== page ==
The likelihood of a couple becoming pregnant for every month of trying is 15-20% when there is no fertility problem, while about 86% of the couples will get pregnant at the end of the first year.
To this end, the one-year limit is widely accepted. After that, the couple should seek the help of a specialist. In the last few years, it is widely accepted that this limit should be reduced to 6 months if the woman is over 35 years, while after the age of 40, the first infertility test should be performed when the couple starts trying, so as not to waste any valuable time in the event of a problem.
The investigation of the infertile couple requires regular and systematic tests, which must be performed and evaluated by Assisted Reproduction specialists.
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After taking down the full medical history (including questions about previous conditions, surgeries and pregnancies, duration and characteristics of the woman’s cycle, frequency of intercourse and period of trying to conceive) three main questions remain to be answered before applying any simple or complex assisted reproduction method:
1. Is the man’s sperm capable of fertilization?
2. Is an egg released from the ovaries every month?
3. Are the fallopian tubes patent so that an egg-sperm fusion is possible?
After that, further testing should be customized as appropriate.
Female infertility factor testing includes:
Hysterosalpingography is performed 3 to 6 days after the end of the period. During the examination, contrast agent passes through the cervix, and then X-rays are taken at various phases to determine whether or not the fluid passes easily through the fallopian tubes into the pelvis. This detects any abnormalities in the uterine cavity, such as septums, submucosal uterine fibroids or endometrial adhesions, as well as the presence of abnormalities in the fallopian tubes, such as hydrosalpinx. Note that even if it has been decided to apply IVF to a couple, a hysterosalpingography should still be performed since, for example, the presence of hydrosalpinx significantly minimizes the results of the attempt and, therefore, it is recommended to address it before starting.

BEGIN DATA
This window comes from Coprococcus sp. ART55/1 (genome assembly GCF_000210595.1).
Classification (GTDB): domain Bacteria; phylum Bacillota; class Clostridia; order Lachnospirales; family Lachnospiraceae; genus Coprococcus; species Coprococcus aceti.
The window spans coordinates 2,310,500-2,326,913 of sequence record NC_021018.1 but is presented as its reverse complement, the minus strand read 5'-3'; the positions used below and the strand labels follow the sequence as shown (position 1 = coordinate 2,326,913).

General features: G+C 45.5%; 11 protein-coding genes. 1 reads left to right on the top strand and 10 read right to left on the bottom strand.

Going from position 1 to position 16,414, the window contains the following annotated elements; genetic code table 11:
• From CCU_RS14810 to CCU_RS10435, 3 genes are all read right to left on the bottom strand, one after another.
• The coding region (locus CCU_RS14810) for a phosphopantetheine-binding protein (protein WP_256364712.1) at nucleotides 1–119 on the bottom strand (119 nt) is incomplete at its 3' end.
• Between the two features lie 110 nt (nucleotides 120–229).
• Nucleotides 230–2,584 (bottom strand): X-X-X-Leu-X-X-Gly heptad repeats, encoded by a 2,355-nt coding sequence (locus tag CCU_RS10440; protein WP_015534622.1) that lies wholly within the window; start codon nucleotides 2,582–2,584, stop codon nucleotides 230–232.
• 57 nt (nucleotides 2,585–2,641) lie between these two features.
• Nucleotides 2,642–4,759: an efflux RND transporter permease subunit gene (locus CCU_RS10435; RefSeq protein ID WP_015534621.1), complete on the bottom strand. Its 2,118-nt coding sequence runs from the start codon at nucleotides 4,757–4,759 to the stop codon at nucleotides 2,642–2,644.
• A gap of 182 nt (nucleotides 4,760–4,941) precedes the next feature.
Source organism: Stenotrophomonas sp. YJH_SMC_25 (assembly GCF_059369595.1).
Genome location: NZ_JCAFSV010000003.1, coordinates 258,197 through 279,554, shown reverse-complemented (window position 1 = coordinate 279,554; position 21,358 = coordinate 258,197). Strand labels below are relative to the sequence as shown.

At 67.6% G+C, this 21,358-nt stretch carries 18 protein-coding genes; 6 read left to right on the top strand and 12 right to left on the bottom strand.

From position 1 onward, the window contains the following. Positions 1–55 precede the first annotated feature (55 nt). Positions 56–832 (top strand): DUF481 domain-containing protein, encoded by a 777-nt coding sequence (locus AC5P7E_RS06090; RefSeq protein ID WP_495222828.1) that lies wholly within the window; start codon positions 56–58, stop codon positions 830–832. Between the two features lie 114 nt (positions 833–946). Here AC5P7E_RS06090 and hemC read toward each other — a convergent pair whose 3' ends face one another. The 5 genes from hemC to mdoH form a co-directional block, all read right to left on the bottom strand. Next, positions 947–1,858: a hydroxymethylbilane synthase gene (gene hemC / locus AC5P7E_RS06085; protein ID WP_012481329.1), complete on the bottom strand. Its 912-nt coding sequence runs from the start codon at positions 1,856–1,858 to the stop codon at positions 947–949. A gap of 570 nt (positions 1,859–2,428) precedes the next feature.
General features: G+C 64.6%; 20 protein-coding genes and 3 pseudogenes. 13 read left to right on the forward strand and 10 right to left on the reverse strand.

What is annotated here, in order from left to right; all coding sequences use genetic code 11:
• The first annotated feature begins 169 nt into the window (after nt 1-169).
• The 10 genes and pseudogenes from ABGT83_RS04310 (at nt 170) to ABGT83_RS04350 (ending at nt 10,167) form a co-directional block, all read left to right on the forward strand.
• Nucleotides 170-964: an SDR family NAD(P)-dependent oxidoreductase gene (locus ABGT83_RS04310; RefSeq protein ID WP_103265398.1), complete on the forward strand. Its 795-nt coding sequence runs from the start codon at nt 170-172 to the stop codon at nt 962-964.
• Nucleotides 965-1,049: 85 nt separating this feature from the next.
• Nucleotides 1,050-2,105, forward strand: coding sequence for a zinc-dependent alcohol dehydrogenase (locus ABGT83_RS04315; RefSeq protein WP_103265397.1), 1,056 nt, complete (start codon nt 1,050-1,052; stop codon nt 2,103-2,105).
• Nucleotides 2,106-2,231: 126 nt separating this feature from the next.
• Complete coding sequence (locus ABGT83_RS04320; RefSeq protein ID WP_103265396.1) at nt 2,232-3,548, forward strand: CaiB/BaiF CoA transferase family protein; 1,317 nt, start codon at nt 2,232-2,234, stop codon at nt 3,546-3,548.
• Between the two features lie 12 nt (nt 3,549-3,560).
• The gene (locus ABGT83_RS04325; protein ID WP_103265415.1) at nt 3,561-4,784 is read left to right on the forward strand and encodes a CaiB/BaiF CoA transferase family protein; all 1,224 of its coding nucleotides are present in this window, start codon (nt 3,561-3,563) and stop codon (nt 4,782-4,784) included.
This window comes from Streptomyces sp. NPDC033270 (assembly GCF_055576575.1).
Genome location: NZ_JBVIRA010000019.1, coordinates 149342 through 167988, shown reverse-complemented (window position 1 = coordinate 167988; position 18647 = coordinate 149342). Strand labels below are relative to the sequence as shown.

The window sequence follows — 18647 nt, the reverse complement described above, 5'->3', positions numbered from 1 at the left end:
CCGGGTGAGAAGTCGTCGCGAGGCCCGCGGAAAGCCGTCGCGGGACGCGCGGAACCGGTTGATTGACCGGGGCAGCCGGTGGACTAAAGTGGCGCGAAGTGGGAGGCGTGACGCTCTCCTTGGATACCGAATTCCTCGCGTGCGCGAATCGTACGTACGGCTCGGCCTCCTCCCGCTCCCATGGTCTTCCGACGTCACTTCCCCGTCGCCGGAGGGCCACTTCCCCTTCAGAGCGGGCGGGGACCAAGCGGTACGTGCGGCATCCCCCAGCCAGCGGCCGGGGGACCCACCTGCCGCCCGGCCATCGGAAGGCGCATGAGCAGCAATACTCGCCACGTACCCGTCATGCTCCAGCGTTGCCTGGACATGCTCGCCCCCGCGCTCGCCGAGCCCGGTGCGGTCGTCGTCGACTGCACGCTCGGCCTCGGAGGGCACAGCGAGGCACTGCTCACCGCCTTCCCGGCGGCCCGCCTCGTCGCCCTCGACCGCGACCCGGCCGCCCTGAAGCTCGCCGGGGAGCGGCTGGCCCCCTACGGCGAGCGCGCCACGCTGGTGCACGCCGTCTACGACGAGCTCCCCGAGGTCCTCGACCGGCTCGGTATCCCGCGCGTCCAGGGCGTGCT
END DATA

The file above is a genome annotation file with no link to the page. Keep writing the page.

A newer method is ultrasound hysterosalpingography with the use of a suitable fluid, which is performed easier and painlessly, and gives valuable information.
From the woman’s medical history, if she has a steady cycle lasting 25 to 34 days, it is most likely that there are no ovulation problems. A traditional method of documenting ovulation is taking the body temperature with a conventional thermometer every morning before the woman gets out of bed. A day after possible ovulation, there is an increase in temperature by a few tenths of a degree, which remains until the next period. This method is simple, but the disadvantage is that body temperature can be affected by other factors, leading to wrong conclusions. Measurement of blood progesterone 7 days before the expected period (e.g. on the 21st day of a 28-day cycle) shows elevated levels (above 3 ng/mL) if ovulation has preceded.
Consecutive measurements of the luteinizing hormone (LH) in the woman’s blood or urine reveal elevated levels a few hours before the upcoming ovulation. Finally, with successive ultrasounds, it is possible to monitor the prevailing ovarian follicle that grows during the cycle and to detect its rupture when and if ovulation takes place.